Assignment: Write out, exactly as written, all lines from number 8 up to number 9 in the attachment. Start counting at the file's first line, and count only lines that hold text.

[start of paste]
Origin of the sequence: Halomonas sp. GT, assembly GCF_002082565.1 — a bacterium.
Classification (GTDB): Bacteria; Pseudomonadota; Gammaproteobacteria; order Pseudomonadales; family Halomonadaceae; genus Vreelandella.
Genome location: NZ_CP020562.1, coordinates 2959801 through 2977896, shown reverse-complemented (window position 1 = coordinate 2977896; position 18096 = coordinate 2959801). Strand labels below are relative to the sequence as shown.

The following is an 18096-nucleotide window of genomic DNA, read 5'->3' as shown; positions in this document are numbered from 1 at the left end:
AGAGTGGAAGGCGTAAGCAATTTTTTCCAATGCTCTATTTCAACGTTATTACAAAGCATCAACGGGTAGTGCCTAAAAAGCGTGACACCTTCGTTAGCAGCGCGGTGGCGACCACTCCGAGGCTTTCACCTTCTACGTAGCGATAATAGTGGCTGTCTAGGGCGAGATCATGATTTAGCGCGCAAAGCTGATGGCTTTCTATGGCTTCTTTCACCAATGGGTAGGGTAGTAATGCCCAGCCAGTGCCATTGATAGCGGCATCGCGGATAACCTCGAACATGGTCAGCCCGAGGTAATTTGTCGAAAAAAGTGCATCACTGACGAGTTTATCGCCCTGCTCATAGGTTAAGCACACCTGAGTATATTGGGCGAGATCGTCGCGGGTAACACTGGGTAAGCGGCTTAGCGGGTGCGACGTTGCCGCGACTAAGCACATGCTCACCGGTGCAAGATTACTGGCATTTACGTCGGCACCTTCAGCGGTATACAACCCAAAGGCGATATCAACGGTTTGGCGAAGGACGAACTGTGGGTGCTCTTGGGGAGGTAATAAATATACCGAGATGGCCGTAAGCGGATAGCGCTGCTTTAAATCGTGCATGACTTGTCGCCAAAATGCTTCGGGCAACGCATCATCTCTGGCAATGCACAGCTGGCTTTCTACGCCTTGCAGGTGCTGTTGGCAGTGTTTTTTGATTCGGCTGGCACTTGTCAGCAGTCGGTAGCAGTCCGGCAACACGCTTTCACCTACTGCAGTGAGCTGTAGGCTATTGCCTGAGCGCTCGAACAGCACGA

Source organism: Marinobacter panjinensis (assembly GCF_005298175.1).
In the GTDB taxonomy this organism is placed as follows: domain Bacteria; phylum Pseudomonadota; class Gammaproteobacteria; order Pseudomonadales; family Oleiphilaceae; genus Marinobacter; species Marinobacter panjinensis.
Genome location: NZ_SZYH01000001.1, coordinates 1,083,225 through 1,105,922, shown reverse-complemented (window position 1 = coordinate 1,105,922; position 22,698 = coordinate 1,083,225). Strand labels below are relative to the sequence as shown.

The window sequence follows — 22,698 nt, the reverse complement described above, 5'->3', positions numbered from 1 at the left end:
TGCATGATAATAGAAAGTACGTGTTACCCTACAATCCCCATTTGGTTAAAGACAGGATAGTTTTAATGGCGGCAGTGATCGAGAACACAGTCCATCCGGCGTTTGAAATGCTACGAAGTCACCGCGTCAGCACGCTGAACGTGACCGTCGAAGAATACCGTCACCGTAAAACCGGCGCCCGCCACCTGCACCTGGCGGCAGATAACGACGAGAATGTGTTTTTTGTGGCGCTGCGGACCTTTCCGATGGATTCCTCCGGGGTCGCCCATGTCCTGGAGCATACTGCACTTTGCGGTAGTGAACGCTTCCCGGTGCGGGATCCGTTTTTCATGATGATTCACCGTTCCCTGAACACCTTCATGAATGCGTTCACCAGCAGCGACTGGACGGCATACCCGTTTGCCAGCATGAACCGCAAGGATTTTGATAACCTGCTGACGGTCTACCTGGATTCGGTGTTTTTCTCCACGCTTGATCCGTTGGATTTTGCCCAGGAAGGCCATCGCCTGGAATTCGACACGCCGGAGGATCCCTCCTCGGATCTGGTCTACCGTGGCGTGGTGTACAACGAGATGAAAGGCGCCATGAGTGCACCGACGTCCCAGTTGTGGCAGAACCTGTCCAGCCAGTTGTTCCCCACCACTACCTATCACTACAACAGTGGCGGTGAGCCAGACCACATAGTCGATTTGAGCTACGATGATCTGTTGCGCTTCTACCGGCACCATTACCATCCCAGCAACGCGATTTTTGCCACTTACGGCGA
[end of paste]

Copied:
Genome location: NZ_SZYH01000001.1, coordinates 1,083,225 through 1,105,922, shown reverse-complemented (window position 1 = coordinate 1,105,922; position 22,698 = coordinate 1,083,225). Strand labels below are relative to the sequence as shown.

The window sequence follows — 22,698 nt, the reverse complement described above, 5'->3', positions numbered from 1 at the left end: